Genealogists with German roots have a wealth of resources and a wide support network to help them discover their past. Germans have been meticulous record-keepers throughout their long history -- beginning with the mostly tiny, independent German states that sprung up during the Middle Ages and continuing beyond their 1871 unification. To successfully trace your ancestors in the old country, you'll need an understanding of Germany's history, its records and your family's path to America.
        Find out More>>>

    Research in Foreign Records: How to Find Your Family Across the Pond
    After you've identified the immigrant in your family tree and pinpointed the place your family came from, you're ready to begin exploring resources in the country. The third course in our immigrant research series walks you through the steps to successfully cross the pond and find your family in foreign records.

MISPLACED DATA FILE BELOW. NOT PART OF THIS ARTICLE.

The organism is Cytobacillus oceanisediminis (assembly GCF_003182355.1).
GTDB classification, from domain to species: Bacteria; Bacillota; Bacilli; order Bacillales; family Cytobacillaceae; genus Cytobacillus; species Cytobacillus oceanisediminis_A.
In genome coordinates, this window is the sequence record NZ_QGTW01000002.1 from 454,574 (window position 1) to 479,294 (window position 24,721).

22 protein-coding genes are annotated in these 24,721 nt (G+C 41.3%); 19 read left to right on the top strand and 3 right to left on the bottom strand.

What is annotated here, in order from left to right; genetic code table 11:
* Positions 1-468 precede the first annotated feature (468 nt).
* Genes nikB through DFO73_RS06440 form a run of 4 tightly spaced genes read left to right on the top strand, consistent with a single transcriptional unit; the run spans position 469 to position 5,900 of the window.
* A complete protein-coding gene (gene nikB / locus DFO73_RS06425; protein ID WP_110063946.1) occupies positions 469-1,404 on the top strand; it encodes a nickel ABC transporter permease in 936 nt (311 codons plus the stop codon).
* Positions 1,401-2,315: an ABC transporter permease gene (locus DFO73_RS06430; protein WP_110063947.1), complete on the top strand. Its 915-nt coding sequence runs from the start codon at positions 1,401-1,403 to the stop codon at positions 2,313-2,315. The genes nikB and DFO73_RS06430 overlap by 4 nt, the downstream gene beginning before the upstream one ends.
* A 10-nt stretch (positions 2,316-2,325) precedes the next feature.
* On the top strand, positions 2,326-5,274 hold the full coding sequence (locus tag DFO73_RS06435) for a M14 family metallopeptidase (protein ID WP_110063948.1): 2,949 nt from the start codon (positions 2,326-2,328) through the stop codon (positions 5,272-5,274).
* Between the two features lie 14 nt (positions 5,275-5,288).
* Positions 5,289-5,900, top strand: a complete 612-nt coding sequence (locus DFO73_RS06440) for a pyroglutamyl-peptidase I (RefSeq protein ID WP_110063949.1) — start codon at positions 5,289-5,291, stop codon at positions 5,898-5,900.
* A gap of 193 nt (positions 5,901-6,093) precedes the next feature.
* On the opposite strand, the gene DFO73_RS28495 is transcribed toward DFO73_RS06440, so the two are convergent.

Find out More>>>

    Google Earth for Genealogists: Plot Your Ancestors' Lives
    Most of us never get to travel to all the places our ancestors lived, but you can follow in their footsteps--virtually. Google Earth, a free software program, lets you experience faraway locations from the comfort of your own home. In Google Earth for Genealogists, you'll tap into the program's robust features to bring depth and a new perspective to your family history research.
        Find out More>>>

    Advanced Google for Genealogists: Techniques to Take Your Researchs to the Next Level
    Attention, Google users: Want to get more out of the most popular search engine? In this course, you'll learn how to tame Google's seemingly endless search results to find the answers you need--including solutions to common genealogy search dilemmas, such as looking for names that double as familiar words (Ward, Shore) and bypassing results for famous people with your ancestral surname. You'll also take advantage of Google features and services that will help you research more efficiently.